When Groundhog Day played a short season at the Old Vic in the summer of 2016, it was specifically a try-out for Broadway, and bypassed a commercial transfer to the West End. Executive producer Andre Ptaszynski says they were nervous of delaying its move to New York: “It was such an American show from such an iconic American film, we knew that taking it to Broadway after winning an award or two and running a year in the West End wouldn’t go down well there.” He also points out that not only is the profit potential so much higher in the US, but there are also the touring possibilities. He adds: “In Britain, you have a touring circuit between nine and 20 theatres – depending on how big your show is – of really good dates. America has 200 markets.” Unfortunately, in the case of Groundhog Day , the gamble didn’t pay off – the show didn’t take off and closed quickly, losing most of its $17.5million capitalisation.
Right now Hadestown  is following a similar trajectory: it is being staged at the National Theatre ahead of a Broadway transfer in 2019. It has been in development for five years and has had previous outings at Off-Broadway’s New York Theatre Workshop and at Edmonton’s Citadel Theatre. At every stage, changes have been made – director Rachel Chavkin told the Guardian. “There’s a pathological hunger for improvement.” More changes are anticipated before it finally reaches Broadway, with Chavkin saying: “The work is so fucking far from being done. I would only ever say that if I thought the work was extraordinary. It’s not worth revising crap, you know?” So London – even the National Theatre – is sometimes simply a staging post en route to Broadway.
Then, there are the shows that, because of their staging demands or other artistic considerations, forgo a Broadway transfer and find another route to get to New York.
Good Chance Theatre’s The Jungle (which triumphantly moved from the Young Vic to the West End’s Playhouse) transfers this week to Brooklyn’s St Ann’s Warehouse, where the National’s People, Places and Things  also moved in 2017. Yerma  – another Young Vic originated show – transferred earlier this year to Park Avenue Armory.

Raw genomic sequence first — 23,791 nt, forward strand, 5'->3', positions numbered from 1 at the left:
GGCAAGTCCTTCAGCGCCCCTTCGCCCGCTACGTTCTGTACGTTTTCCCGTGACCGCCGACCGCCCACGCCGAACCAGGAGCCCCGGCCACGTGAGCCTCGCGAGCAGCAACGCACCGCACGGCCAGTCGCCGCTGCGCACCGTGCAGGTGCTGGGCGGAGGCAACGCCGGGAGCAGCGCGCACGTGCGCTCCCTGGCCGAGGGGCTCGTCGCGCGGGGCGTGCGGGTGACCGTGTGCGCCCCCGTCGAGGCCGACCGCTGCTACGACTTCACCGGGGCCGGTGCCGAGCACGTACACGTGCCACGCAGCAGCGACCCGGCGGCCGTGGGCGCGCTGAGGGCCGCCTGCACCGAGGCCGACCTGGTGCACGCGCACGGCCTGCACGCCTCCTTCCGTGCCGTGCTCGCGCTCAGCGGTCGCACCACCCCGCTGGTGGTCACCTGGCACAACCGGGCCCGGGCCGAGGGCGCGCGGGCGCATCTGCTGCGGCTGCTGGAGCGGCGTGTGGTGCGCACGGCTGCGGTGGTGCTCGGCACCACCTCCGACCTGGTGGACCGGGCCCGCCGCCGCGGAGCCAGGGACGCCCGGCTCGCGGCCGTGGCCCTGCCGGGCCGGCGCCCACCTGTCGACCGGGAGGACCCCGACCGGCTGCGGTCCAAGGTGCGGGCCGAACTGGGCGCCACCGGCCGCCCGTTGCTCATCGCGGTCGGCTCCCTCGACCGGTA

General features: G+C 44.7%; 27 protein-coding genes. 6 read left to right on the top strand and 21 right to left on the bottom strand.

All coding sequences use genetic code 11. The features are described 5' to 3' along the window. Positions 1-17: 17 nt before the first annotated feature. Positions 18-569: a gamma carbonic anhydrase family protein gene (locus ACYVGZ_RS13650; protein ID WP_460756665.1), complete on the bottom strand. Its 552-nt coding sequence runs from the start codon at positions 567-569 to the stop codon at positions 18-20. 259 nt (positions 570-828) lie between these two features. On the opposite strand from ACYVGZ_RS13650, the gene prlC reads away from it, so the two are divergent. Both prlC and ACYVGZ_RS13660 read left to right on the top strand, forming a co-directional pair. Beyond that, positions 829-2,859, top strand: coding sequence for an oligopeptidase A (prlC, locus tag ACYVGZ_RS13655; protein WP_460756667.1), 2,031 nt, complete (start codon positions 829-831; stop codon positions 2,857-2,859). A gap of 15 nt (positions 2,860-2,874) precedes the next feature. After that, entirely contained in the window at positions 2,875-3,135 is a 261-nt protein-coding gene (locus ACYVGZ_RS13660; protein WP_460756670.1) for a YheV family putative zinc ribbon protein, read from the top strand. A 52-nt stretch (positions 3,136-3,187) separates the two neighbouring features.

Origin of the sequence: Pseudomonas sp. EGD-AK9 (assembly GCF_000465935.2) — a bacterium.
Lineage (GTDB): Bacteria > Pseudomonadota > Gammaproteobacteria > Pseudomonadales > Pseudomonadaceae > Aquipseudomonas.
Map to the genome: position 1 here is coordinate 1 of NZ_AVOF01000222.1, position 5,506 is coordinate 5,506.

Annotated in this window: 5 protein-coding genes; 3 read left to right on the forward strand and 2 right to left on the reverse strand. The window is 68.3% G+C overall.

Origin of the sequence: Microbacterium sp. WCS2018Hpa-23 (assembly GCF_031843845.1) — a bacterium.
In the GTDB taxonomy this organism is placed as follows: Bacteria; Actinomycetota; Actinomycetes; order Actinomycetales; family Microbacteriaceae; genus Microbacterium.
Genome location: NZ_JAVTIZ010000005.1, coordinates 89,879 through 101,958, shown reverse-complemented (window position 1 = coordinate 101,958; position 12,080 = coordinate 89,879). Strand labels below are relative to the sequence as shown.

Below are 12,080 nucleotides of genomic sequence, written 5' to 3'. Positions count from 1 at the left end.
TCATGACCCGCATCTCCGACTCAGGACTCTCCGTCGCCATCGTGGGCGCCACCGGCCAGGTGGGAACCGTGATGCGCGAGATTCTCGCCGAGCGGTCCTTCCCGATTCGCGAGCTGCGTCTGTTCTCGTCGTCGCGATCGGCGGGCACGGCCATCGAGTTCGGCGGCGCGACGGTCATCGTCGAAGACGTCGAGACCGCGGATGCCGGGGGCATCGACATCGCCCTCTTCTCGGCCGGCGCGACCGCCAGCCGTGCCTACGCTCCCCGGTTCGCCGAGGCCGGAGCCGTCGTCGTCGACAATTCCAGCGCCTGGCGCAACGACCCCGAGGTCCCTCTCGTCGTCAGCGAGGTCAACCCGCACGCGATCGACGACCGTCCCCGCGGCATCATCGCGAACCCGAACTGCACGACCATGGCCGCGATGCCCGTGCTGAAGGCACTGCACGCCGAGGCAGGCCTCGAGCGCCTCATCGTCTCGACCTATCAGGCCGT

For David Lan, former artistic director of the Young Vic, who has overseen the transfers to New York of around 10 shows from his tenure, “it’s about matching the show to the venue”. He adds: “If you have a success in London, it’s usually because you’ve managed to bring the right elements together, and you’ve got to put in the work to be sure you’re not compromising it. Whether you recreate it in a Broadway house, at St Ann’s or at Brooklyn Academy of Music, you want to be presenting it to an audience who are seeing it for the first time as strongly and authentically as when it was first produced.”
But New York transfers are not just the prerogative of the big players like Sonia Friedman, the National or the Young Vic – smaller companies also have an annual chance to showcase their work in New York through the annual Brits Off-Broadway season at 59E59 Theaters. Scarborough’s Stephen Joseph regularly sends its latest Alan Ayckbourn there and earlier this year David Byrne – artistic director of the progressive New Diorama Theatre  – took his production of Secret Life of Humans  there. How did it come about? “They approached us!”, says Byrne. “They bring a programming team to the Edinburgh Festival Fringe and do a lot of scouting – we were not even aware they’d seen it and then they emailed us to discuss it.”
The venue offered what he calls “a very heavily subsidised deal”, covering theatre rental at a hugely reduced rate and providing marketing and administrative support for working visas. However, the New Diorama still had to raise around £100,000 to transport the set and to pay and accommodate the actors during the run. But it paid off – not just literally in recouping those expenses, but in terms of raising the company’s profile (getting a review in the New York Times) and forging new transatlantic contacts and relationships.
The New Diorama supports a lot of emerging companies, and appearing in New York is now another opportunity it can help broker for them. “We had such a good time doing it,” he adds. “There is nowhere like it for making work.”